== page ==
MATH172 
Calculus B
This is the second course in threecourse sequence (COSMATH171, 172, 173). The course includes Riemann sums, the Fundamental Theorem of Calculus, techniques of integration, and applications of the definite integral. The techniques of integration include substitution and integration by parts. The applications of the definite integral include areas between curves, and the calculation of volume. (Prerequisites: C or better in MATH171 or 1016171T or 1016281 or 1016231 or equivalent course.) Lecture 5 (Fall, Spring).

MATH173 
Calculus C
This is the third course in threecourse sequence (COSMATH171, 172, 173). The course includes sequences, convergence and divergence of series, representations of functions by infinite series, curves defined by parametric equations, and polar coordinates. Also included are applications of calculus to curves expressed in parametric and polar form. (Prerequisites: C or better in MATH172 or equivalent course.) Lecture 5 (Fall, Spring).

Electives  
Choose five of the following:  
MATH251 
Probability and Statistics I
This course introduces sample spaces and events, axioms of probability, counting techniques, conditional probability and independence, distributions of discrete and continuous random variables, joint distributions (discrete and continuous), the central limit theorem, descriptive statistics, interval estimation, and applications of probability and statistics to realworld problems. A statistical package such as Minitab or R is used for data analysis and statistical applications. (Prerequisites: MATH173 or MATH182 or MATH 182A or equivalent course.) Lecture 3 (Fall, Spring, Summer).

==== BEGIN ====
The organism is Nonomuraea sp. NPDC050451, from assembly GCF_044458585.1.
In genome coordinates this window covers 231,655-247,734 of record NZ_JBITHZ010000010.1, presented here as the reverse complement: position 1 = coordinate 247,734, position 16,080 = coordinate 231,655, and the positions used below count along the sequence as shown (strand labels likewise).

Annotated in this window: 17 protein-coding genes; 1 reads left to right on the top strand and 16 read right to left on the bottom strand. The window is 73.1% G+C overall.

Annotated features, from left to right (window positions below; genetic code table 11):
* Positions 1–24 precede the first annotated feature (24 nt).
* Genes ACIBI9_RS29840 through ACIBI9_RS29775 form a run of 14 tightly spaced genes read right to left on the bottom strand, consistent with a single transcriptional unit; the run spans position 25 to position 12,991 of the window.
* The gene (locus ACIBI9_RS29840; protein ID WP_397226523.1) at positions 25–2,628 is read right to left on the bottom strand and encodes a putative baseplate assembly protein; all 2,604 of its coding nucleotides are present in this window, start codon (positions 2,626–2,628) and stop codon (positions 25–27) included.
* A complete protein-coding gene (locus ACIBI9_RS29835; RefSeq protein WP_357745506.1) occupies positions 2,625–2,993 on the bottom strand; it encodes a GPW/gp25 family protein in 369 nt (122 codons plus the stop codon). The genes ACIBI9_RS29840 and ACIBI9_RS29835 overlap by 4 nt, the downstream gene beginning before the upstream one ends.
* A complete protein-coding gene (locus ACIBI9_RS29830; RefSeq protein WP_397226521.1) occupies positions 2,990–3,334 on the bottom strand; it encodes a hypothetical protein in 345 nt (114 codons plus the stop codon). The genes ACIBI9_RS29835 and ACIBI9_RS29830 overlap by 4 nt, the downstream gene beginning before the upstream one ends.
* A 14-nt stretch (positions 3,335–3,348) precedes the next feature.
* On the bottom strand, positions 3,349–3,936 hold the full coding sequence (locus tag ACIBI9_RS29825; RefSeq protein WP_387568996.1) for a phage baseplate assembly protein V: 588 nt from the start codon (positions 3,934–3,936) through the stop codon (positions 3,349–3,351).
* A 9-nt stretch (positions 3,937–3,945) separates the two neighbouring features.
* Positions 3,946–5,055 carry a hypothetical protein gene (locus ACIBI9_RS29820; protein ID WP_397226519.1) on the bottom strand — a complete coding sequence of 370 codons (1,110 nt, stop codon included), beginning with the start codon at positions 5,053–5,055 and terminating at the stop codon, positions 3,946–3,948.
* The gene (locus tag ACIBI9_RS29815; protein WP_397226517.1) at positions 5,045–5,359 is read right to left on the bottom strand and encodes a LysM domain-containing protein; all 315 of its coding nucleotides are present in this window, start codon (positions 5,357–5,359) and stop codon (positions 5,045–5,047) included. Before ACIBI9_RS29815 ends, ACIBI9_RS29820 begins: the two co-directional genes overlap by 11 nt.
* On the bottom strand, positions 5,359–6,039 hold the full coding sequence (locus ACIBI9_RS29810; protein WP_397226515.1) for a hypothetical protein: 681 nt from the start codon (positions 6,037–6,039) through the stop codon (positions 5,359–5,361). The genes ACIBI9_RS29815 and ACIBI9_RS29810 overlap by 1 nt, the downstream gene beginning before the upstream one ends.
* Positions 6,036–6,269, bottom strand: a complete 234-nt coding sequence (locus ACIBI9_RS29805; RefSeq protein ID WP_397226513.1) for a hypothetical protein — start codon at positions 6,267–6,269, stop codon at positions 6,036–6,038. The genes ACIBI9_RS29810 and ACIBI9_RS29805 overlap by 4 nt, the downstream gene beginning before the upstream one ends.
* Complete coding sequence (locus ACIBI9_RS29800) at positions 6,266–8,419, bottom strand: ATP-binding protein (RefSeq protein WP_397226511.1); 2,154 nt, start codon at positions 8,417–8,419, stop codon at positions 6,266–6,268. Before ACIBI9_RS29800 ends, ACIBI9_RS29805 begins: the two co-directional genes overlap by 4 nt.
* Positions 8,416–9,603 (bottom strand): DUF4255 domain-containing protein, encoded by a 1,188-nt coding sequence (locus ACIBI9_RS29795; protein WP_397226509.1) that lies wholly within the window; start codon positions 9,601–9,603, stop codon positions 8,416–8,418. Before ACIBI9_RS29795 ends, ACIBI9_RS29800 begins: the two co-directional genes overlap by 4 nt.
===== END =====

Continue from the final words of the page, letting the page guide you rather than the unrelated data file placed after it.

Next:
MATH252 
Probability and Statistics II
This course covers basic statistical concepts, sampling theory, hypothesis testing, confidence intervals, point estimation, and simple linear regression. The statistical software package MINITAB will be used for data analysis and statistical applications. (Prerequisites: STAT251 or MATH251 or equivalent course.) Lecture 3 (Fall, Spring).

MATH505 
Stochastic Processes
This course explores Poisson processes and Markov chains with an emphasis on applications. Extensive use is made of conditional probability and conditional expectation. Further topics, such as renewal processes, Brownian motion, queuing models and reliability are discussed as time allows. (Prerequisites: MATH241 and MATH251 or equivalent courses.) Lecture 3 (Spring).

STAT205 
Applied Statistics
This course covers basic statistical concepts and techniques including descriptive statistics, probability, inference, and quality control. The statistical package Minitab will be used to reinforce these techniques. The focus of this course is on statistical applications and quality improvement in engineering. This course is intended for engineering programs and has a calculus prerequisite. Note: This course may not be taken for credit if credit is to be earned in STAT145 or STAT155 or MATH 252.. (Prerequisite: MATH173 or MATH182 or MATH182A or equivalent course.) Lecture 3 (Fall, Spring).